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Life Health > Health Insurance

HealthMarket Buys Power To Write Coverage

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NU Online News Service, April 26, 4:45 p.m. – HealthMarket Inc. is trying to solve one of the riddles facing the defined-contribution health insurance industry by buying its own fully licensed insurance carrier.

The Norwalk, Conn., company has already received regulatory approval to acquire American Travelers Assurance Company and it hopes to complete the deal May 1.

American Travelers has no operations or book of business, but it does have a license to write insurance in 30 states.

Once HealthMarket owns American Travelers, it will be able to offer high-end consumer health information services, personal employee “care accounts” for everyday medical expenses, and catastrophic health insurance all on its own.

HealthMarket will be one of just a few companies in the defined-contribution health market that’s able to provide the catastrophic coverage.

A traditional insurer has been helping HealthMarket write its coverage up till now, and others definitely seem to be interested in working with defined-contribution health companies, according to Lindsay Resnick, HealthMarket’s chief marketing officer.

But owning an insurance company outright “allows us to control our own destiny,” Resnick says. “It had always been part of the plan.”

In the area of broker compensation, for example, rates and policies might be similar, but HealthMarket should now have more flexibility, Resnick says.

Steve Wiggins, the founder of Oxford Health Plans Inc., Norwalk, Conn., founded HealthMarket in 2000. He intended mainly to set up a company that would provide health care quality and price information through the Web.

The company still prides itself on the extensive provider price information it gives its members, but it began setting up complete defined-contribution health coverage programs in late 2001, Resnick says. The company has tried to set itself apart from many of its competitors by going after small and midsize businesses rather than big businesses.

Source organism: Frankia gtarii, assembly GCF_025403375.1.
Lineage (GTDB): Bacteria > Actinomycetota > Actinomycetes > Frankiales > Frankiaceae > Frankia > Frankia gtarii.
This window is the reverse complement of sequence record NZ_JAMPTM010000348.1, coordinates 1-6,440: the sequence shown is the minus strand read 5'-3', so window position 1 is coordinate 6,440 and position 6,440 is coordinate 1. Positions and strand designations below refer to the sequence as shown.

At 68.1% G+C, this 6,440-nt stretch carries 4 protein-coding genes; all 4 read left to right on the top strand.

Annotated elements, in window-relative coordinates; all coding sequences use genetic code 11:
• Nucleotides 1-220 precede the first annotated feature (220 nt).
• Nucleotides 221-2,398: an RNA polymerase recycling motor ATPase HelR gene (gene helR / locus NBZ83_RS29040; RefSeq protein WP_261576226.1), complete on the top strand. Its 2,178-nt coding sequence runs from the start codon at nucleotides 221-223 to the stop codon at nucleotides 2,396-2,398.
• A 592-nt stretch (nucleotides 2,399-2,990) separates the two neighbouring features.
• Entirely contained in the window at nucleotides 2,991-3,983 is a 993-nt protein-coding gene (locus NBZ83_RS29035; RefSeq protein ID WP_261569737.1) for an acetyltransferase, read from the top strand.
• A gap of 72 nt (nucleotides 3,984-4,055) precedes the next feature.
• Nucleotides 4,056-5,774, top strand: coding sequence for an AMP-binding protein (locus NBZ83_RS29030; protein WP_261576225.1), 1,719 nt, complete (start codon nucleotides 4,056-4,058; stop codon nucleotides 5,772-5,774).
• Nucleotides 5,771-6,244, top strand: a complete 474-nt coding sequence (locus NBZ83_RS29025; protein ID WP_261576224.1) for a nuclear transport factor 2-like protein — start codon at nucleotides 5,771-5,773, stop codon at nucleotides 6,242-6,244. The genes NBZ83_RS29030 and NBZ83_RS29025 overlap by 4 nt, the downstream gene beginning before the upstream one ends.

Today, HealthMarket has about 15,000 defined-contribution plan members and is adding 3,000 per month. Resnick finds that most of the businesses coming to HealthMarket are using its program to replace existing health insurance plans.

HealthMarket, like other defined-contribution health companies, offers a combination of catastrophic health insurance and employer-funded personal care accounts.

Critics worry that the system will punish employees with medical problems and discourage employees from seeking preventive care.

Supporters say the system will give all employees an incentive to be careful health care consumers and allow sick employees the freedom to seek the best possible care, without having to plead for referrals or make their case to medical utilization review services.

Although traditional managed care companies are known for “managing care,” they also help plan members by negotiating prices with the doctors, hospitals and clinics in their networks.

HealthMarket does not use financial incentives or penalties to steer members toward certain providers, but it does offer members discounted network rates negotiated by Private Healthcare Systems, Waltham, Mass., a major network management consortium, Resnick says.

A small health insurer, or a large health insurer with a small presence in a particular market, often has a hard time reminding its providers that they belong to its provider network. But using the PHCS network solves that problem, because the PHCS is so well known, Resnick says.

Another distinguishing feature is the approach HealthMarket uses to run its personal care accounts. For now, the federal tax laws governing employee-controlled care accounts are complicated and unsettled.

To get around those problems, HealthMarket plans keep ownership of the HealthMarket plan personal care accounts, Resnick says.

An employer might contribute $1,000 per account per year, and an employee with no bills can roll the full $1,000 over to the next plan year. But the plan is the true owner of the cash, and employers who leave cannot take the cash with them, Resnick says.


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